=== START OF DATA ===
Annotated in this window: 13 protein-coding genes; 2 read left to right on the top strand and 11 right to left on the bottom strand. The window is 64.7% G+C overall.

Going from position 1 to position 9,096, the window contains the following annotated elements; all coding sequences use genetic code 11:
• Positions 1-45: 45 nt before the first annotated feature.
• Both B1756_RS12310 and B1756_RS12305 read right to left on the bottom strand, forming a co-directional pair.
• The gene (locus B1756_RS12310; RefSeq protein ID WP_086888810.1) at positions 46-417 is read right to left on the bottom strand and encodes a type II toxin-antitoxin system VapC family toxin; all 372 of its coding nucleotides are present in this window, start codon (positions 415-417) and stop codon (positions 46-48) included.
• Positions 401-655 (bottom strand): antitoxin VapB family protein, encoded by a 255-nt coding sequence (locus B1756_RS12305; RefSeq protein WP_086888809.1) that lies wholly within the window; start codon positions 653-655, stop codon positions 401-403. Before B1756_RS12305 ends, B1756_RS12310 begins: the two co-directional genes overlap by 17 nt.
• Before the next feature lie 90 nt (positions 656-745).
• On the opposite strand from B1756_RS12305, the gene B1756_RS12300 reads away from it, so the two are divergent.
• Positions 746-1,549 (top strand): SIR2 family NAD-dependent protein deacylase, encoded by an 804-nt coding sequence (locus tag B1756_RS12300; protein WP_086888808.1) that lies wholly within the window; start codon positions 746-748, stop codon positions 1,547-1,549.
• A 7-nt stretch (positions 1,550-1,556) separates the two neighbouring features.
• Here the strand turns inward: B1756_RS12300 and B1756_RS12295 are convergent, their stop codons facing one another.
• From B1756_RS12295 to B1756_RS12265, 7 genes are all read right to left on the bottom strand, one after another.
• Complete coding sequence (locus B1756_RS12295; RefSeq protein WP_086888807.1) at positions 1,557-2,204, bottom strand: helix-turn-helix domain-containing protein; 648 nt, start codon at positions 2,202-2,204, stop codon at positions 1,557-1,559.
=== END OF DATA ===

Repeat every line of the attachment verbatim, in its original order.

Annotated in this window: 13 protein-coding genes; 2 read left to right on the top strand and 11 right to left on the bottom strand. The window is 64.7% G+C overall.

Going from position 1 to position 9,096, the window contains the following annotated elements; all coding sequences use genetic code 11:
• Positions 1-45: 45 nt before the first annotated feature.
• Both B1756_RS12310 and B1756_RS12305 read right to left on the bottom strand, forming a co-directional pair.
• The gene (locus B1756_RS12310; RefSeq protein ID WP_086888810.1) at positions 46-417 is read right to left on the bottom strand and encodes a type II toxin-antitoxin system VapC family toxin; all 372 of its coding nucleotides are present in this window, start codon (positions 415-417) and stop codon (positions 46-48) included.
• Positions 401-655 (bottom strand): antitoxin VapB family protein, encoded by a 255-nt coding sequence (locus B1756_RS12305; RefSeq protein WP_086888809.1) that lies wholly within the window; start codon positions 653-655, stop codon positions 401-403. Before B1756_RS12305 ends, B1756_RS12310 begins: the two co-directional genes overlap by 17 nt.
• Before the next feature lie 90 nt (positions 656-745).
• On the opposite strand from B1756_RS12305, the gene B1756_RS12300 reads away from it, so the two are divergent.
• Positions 746-1,549 (top strand): SIR2 family NAD-dependent protein deacylase, encoded by an 804-nt coding sequence (locus tag B1756_RS12300; protein WP_086888808.1) that lies wholly within the window; start codon positions 746-748, stop codon positions 1,547-1,549.
• A 7-nt stretch (positions 1,550-1,556) separates the two neighbouring features.
• Here the strand turns inward: B1756_RS12300 and B1756_RS12295 are convergent, their stop codons facing one another.
• From B1756_RS12295 to B1756_RS12265, 7 genes are all read right to left on the bottom strand, one after another.
• Complete coding sequence (locus B1756_RS12295; RefSeq protein WP_086888807.1) at positions 1,557-2,204, bottom strand: helix-turn-helix domain-containing protein; 648 nt, start codon at positions 2,202-2,204, stop codon at positions 1,557-1,559.